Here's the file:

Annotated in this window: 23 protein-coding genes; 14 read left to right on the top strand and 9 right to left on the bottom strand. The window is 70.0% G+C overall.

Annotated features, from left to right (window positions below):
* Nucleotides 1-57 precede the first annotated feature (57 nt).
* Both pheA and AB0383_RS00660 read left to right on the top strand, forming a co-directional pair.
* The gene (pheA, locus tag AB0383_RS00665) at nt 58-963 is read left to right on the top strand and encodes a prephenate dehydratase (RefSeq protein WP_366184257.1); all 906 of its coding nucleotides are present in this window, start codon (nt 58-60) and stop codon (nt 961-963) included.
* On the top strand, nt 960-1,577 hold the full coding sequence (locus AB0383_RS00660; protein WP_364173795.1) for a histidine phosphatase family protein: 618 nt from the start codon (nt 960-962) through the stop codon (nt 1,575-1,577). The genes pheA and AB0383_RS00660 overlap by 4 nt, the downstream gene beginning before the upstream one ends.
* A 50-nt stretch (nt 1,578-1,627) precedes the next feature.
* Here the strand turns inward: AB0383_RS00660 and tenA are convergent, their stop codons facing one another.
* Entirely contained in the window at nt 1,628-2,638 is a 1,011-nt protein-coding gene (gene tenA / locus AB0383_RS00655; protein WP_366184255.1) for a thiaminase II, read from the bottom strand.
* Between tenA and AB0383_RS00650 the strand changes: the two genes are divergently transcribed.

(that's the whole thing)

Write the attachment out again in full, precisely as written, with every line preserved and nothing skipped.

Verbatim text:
Annotated in this window: 23 protein-coding genes; 14 read left to right on the top strand and 9 right to left on the bottom strand. The window is 70.0% G+C overall.

Annotated features, from left to right (window positions below):
* Nucleotides 1-57 precede the first annotated feature (57 nt).
* Both pheA and AB0383_RS00660 read left to right on the top strand, forming a co-directional pair.
* The gene (pheA, locus tag AB0383_RS00665) at nt 58-963 is read left to right on the top strand and encodes a prephenate dehydratase (RefSeq protein WP_366184257.1); all 906 of its coding nucleotides are present in this window, start codon (nt 58-60) and stop codon (nt 961-963) included.
* On the top strand, nt 960-1,577 hold the full coding sequence (locus AB0383_RS00660; protein WP_364173795.1) for a histidine phosphatase family protein: 618 nt from the start codon (nt 960-962) through the stop codon (nt 1,575-1,577). The genes pheA and AB0383_RS00660 overlap by 4 nt, the downstream gene beginning before the upstream one ends.
* A 50-nt stretch (nt 1,578-1,627) precedes the next feature.
* Here the strand turns inward: AB0383_RS00660 and tenA are convergent, their stop codons facing one another.
* Entirely contained in the window at nt 1,628-2,638 is a 1,011-nt protein-coding gene (gene tenA / locus AB0383_RS00655; protein WP_366184255.1) for a thiaminase II, read from the bottom strand.
* Between tenA and AB0383_RS00650 the strand changes: the two genes are divergently transcribed.